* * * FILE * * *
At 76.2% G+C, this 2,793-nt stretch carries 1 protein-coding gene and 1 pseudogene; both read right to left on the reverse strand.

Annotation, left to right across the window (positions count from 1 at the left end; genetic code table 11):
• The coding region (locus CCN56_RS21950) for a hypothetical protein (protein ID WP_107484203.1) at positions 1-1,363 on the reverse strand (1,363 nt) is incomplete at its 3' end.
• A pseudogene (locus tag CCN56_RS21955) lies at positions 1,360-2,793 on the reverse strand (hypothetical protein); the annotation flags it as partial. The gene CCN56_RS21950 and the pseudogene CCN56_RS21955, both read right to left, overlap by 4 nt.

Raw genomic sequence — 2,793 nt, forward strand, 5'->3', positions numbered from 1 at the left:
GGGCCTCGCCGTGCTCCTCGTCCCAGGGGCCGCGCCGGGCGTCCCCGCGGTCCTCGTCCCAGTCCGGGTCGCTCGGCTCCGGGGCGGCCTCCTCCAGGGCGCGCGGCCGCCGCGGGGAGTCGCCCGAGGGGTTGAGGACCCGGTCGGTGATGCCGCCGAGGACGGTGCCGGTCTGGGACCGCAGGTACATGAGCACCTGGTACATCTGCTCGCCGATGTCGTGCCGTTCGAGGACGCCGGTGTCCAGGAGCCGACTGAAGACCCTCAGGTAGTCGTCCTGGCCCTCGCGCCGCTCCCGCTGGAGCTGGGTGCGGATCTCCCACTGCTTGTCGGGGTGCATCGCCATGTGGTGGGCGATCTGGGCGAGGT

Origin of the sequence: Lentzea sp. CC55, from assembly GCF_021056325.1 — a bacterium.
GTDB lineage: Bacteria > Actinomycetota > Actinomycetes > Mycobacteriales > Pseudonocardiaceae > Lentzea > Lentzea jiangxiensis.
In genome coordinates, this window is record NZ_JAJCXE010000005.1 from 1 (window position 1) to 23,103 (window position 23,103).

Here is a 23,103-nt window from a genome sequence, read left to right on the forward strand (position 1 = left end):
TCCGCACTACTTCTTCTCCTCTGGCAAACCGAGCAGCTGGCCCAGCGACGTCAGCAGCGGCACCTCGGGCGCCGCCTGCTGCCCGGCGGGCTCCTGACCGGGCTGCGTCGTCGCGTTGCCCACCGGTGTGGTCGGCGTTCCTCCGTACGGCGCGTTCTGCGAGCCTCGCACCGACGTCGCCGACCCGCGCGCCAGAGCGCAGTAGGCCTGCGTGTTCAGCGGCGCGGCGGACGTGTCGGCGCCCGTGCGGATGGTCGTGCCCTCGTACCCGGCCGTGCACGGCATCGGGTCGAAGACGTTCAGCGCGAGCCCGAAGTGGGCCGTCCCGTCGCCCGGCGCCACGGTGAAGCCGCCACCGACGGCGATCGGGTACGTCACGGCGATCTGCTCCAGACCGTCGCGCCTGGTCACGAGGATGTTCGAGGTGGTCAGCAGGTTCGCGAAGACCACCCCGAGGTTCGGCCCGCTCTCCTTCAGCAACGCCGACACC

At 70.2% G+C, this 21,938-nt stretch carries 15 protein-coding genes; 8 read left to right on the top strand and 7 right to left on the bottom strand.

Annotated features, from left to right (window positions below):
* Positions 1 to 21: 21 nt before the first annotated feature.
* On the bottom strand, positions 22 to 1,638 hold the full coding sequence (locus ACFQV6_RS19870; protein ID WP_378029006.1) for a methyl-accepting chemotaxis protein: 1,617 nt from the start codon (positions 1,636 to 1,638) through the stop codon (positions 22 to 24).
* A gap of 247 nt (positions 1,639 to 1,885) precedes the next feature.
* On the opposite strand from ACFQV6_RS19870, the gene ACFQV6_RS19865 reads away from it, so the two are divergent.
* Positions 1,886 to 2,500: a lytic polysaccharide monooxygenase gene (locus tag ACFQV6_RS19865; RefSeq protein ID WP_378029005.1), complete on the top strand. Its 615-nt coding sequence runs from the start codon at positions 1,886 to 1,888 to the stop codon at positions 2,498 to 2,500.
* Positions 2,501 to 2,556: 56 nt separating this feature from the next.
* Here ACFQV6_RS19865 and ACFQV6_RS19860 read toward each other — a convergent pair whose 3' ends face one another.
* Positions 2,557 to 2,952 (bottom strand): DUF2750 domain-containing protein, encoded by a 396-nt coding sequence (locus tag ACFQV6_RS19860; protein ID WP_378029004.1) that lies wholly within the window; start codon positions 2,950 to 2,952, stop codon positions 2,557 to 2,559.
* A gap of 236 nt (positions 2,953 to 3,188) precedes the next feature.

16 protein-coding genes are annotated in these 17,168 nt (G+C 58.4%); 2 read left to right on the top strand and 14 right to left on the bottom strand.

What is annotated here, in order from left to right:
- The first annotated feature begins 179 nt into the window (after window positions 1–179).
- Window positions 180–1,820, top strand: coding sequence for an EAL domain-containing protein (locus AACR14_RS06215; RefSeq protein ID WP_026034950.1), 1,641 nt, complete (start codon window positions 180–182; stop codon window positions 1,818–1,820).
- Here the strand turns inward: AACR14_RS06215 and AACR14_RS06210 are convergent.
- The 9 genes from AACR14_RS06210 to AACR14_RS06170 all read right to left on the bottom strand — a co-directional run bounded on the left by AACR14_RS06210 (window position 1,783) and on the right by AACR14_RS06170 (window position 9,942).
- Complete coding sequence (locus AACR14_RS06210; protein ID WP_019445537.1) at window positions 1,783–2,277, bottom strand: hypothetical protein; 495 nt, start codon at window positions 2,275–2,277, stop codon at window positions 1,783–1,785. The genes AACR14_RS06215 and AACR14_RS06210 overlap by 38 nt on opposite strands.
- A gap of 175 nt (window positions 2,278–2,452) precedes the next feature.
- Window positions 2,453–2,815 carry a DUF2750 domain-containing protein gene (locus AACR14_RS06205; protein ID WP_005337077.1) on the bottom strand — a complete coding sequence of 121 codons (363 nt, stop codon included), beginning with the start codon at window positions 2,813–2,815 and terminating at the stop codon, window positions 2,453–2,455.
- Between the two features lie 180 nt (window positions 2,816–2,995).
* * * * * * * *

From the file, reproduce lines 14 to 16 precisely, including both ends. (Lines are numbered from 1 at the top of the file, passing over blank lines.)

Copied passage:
* Positions 1 to 21: 21 nt before the first annotated feature.
* On the bottom strand, positions 22 to 1,638 hold the full coding sequence (locus ACFQV6_RS19870; protein ID WP_378029006.1) for a methyl-accepting chemotaxis protein: 1,617 nt from the start codon (positions 1,636 to 1,638) through the stop codon (positions 22 to 24).
* A gap of 247 nt (positions 1,639 to 1,885) precedes the next feature.